ROME – Recently Inés San Martín of Crux brought to my attention a notice in PC Gamer about a Polish software developer who’s announced a new computer game called “Pope Simulator.” Apparently it opens with a conclave in which the player is elected pope, and then presents various scenarios that require decisions.
“Our idea assumes the possibility to use, among others, the pope’s so-called ‘soft power,’ and consequently influence the fate of the world and interfere in international politics,” Ultimate Games CEO Mateusz Zawadzki said announcing the game.
A spokesman for Ultimate Games told me they’ve spent about $72,000 developing the game and that they haven’t set a price yet for it, which is projected to launch in 2021 for PCs and later on consoles such as Xbox and PlayStation, but probably the price tag will be in the range of $9 to $19.
I got a laugh, because my experience over more than 20 years is that a free version of “Pope Simulator” – admittedly without a slick graphics interface – is already the favorite indoor sport of the Catholic Church, and has been ever since I can remember.
Almost every Catholic, it seems, has an opinion about what the pope should do or not do. Especially in the social media age, folks also have ready platforms for expressing those opinions. In addition to reporting on the actual pope, a lot of our time on the Vatican beat is spent covering potential “Pope Simulator” adepts with a following and a cause.
The thought came to mind over the weekend as I read a new open letter to Pope Francis from Fra Massimo Maria Civale, a Catholic from Naples who’s the “Grand Prior” of the “Christian Knights Templar of Jacques De Molay.”
(As it turns out, there’s a sprawling galaxy in Italy of Catholic groups which, in one way or another, identify themselves as heirs to the Knights Templar of the Crusades. Most are small, though one branch has a following in about 50 Italian dioceses and holds an annual spiritual retreat in the Vatican, complete with the white robes and red crosses of the Templars of yore.)
Civale’s letter was a request to Pope Francis that he “reopen the churches” around the world, meaning issue a directive that all priests are to make it possible for anyone who wants to receive the Eucharist physically to do so despite quarantine measures in place due to the coronavirus.
He began by saying government decrees in Italy suggest churches can be open if they respect hygienic and sanitary measures necessary to contain the pandemic, and thus the Knights are “saddened by the dispositions of closure adopted by Italian dioceses.”
“We, Poor Catholic Knights of Christ, desire to fight the good fight of the faith for receiving the Eucharist, which is at the center of our spiritual life,” Civale wrote.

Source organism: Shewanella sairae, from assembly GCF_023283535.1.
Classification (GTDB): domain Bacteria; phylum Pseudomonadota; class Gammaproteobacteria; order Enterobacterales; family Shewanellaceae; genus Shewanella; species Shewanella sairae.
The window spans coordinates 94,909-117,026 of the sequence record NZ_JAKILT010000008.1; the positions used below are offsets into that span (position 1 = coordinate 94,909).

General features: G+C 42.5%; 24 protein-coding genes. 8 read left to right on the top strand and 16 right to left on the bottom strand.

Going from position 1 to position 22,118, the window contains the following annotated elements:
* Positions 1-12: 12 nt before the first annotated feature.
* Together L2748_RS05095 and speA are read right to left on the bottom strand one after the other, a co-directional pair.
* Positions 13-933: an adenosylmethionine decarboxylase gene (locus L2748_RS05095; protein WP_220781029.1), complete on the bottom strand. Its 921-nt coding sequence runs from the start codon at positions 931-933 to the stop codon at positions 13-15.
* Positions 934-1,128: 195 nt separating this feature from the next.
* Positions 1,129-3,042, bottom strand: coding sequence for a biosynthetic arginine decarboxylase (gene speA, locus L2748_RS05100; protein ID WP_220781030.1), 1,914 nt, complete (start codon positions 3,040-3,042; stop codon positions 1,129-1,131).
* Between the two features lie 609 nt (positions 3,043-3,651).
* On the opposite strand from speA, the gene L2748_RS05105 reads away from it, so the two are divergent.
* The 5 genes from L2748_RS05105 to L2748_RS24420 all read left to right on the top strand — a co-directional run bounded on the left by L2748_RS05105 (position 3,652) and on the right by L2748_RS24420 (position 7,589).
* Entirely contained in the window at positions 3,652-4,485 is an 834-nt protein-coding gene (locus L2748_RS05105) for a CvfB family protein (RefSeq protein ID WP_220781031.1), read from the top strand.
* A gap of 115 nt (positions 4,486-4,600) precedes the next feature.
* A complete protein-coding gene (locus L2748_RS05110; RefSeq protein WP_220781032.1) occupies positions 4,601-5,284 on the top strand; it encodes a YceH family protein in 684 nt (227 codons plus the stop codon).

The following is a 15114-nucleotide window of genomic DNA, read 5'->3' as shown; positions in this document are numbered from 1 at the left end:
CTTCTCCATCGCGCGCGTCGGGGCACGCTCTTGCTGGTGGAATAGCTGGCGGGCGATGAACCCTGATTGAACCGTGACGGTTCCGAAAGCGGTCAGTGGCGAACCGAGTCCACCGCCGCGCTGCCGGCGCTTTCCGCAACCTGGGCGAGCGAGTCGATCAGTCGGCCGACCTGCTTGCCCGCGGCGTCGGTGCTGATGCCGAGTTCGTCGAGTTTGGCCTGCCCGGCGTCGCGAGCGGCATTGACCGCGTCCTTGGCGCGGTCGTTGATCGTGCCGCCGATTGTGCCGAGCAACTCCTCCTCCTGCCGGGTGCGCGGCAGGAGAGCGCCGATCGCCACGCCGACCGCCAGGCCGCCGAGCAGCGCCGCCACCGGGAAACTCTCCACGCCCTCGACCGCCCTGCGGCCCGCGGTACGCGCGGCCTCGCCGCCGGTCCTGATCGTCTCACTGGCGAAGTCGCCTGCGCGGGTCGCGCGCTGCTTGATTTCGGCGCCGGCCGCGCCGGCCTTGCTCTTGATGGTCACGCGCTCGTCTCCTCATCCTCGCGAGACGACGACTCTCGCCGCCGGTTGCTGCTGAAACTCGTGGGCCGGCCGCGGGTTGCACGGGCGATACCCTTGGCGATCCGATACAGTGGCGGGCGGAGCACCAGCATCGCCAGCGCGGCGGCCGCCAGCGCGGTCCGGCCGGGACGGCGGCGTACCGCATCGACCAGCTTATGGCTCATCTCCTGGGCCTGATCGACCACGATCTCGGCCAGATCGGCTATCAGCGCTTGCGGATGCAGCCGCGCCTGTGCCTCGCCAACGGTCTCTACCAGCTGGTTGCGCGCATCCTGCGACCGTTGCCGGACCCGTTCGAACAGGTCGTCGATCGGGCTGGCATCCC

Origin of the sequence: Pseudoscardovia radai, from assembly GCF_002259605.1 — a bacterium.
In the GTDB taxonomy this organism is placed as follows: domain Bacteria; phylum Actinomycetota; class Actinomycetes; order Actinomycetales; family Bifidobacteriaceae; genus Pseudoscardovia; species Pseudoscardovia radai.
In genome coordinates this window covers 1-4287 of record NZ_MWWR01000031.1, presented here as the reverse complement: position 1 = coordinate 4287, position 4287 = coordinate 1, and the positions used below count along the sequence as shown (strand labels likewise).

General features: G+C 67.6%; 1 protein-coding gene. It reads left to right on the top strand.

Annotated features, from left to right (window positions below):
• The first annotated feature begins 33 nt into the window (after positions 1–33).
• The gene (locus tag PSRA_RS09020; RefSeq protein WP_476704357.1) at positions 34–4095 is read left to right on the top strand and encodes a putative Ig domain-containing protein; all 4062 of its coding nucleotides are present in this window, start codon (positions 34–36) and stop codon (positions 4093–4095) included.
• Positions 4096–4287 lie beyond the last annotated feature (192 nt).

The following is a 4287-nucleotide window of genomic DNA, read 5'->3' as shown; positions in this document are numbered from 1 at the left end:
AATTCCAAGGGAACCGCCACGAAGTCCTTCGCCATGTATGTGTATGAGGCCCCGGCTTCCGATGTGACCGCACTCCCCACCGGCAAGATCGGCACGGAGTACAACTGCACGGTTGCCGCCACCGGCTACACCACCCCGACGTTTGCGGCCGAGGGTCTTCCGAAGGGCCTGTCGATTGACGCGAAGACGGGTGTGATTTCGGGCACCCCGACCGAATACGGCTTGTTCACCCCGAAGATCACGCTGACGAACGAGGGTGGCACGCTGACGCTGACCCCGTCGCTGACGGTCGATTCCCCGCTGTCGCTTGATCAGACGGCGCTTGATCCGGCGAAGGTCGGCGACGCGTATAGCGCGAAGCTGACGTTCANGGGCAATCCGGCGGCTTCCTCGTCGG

“The spiritual communion we receive with the means of communication is no longer enough,” he said. “We need the living and true body of Jesus for the salvation of our souls.”
“In that regard, we ask you to invite all the dioceses of the world to reopen the doors of the churches and every priest to provide Eucharistic corridors in respect of hygienic and sanitary norms, so that every believer who desires may receive the Bread of Life,” Civale wrote.
I single out this letter only because it arrived in my inbox at the same time I saw the announcement about the game, but similar communiques come and go all the time.
To be clear, in principle there’s nothing wrong with them. Canon law says Catholics have the right to make their needs known to their pastors, and Civale was less pushy about it than many. He even closed his letter by telling Francis, “we love you and will do everything we can to be witnesses to the Risen Lord.”
At one level, such fascination with how a pope deploys his authority is a tribute both to the papacy itself, which somehow remains keenly relevant despite centuries of secularization, and to modern popes, who’ve offered compelling examples of how inspired use of the office can still move mountains.
(It’s no accident, I suspect, that “Pope Simulator” was developed in Poland, where a whole generation remembers the role of St. John Paul II in the dissolution of the Soviet empire.)
At another level, this popular drive to tell the pope what he should do is also a tribute to the ardor of ordinary Catholics, many of whom are passionate about the Church and feel called to push it to realize the best version of itself, however he or she may understand that.
Since “Pope Simulator” apparently won’t be commercially available for at least a year, we’ll have to wait a while to boot it up and take a virtual spin in the Popemobile. When that moment comes, however, it might be worth reflecting on a couple points.
First, there’s a world of difference between playing pope and actually being pope, one of which is that a pope can’t just switch off his screen when he gets frustrated or bored. He’s still got to make decisions, whether he feels like playing or not. Second, if you want the real experience of being pope, try playing the game with at least 100 people in the room whispering in your ear about what to do, and thousands more sending nasty tweets about whatever you end up choosing.
If you still think it’s fun … well, now that video games may be included in the 2024 Olympics, you could be well on your way to a gold medal.
Follow John Allen on Twitter at @JohnLAllenJr.